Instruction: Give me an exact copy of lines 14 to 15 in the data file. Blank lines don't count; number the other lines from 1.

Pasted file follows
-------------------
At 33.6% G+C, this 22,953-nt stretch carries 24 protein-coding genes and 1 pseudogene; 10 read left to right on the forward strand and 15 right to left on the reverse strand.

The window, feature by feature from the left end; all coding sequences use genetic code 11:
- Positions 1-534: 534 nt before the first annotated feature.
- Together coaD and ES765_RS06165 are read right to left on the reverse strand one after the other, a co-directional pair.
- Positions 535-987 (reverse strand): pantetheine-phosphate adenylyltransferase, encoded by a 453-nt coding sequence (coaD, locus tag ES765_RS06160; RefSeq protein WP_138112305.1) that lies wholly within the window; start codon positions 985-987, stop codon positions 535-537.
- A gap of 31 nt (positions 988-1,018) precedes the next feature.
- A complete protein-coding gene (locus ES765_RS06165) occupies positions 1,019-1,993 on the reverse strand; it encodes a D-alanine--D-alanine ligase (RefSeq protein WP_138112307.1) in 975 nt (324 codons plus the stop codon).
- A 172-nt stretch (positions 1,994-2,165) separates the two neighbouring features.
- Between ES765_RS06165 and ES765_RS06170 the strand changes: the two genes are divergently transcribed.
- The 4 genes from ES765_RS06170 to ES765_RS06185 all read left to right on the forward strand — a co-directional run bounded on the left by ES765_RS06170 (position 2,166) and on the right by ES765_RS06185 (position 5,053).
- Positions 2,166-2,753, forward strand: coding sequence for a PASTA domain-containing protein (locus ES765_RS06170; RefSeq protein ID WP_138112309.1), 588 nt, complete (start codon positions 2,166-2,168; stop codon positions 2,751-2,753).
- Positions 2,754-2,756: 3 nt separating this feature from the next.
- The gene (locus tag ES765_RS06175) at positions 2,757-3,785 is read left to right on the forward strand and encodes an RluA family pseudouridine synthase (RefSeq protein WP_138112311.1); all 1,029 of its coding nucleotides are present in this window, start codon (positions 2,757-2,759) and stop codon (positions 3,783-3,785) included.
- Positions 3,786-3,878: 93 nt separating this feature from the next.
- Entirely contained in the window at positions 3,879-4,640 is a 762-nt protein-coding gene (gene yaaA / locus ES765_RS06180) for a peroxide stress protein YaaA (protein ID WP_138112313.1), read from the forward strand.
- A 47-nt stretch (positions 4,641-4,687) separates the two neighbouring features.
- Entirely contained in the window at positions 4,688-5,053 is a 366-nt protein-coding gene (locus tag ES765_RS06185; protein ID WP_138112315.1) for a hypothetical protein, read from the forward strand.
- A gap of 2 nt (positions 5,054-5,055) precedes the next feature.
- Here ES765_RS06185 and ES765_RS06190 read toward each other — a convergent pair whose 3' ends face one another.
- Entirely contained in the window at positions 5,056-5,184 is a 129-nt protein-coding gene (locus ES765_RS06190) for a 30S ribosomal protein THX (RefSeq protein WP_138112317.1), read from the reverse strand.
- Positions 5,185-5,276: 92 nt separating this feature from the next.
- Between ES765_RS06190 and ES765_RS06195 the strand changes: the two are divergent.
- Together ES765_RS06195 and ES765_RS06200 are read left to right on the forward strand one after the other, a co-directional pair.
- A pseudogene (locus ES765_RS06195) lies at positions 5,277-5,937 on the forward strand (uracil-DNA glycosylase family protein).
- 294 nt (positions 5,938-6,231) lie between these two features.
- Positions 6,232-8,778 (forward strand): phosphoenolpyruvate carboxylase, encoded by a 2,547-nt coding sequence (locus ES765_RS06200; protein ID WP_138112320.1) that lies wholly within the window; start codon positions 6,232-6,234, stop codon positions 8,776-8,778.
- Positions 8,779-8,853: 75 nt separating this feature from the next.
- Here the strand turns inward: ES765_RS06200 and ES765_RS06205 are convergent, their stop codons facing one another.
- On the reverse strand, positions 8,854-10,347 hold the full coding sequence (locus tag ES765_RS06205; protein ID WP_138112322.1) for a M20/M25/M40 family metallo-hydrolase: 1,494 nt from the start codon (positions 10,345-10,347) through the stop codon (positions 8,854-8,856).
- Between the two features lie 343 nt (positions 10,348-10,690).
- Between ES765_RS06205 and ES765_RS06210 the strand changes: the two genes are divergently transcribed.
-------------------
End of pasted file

- Positions 3,786-3,878: 93 nt separating this feature from the next.
- Entirely contained in the window at positions 3,879-4,640 is a 762-nt protein-coding gene (gene yaaA / locus ES765_RS06180) for a peroxide stress protein YaaA (protein ID WP_138112313.1), read from the forward strand.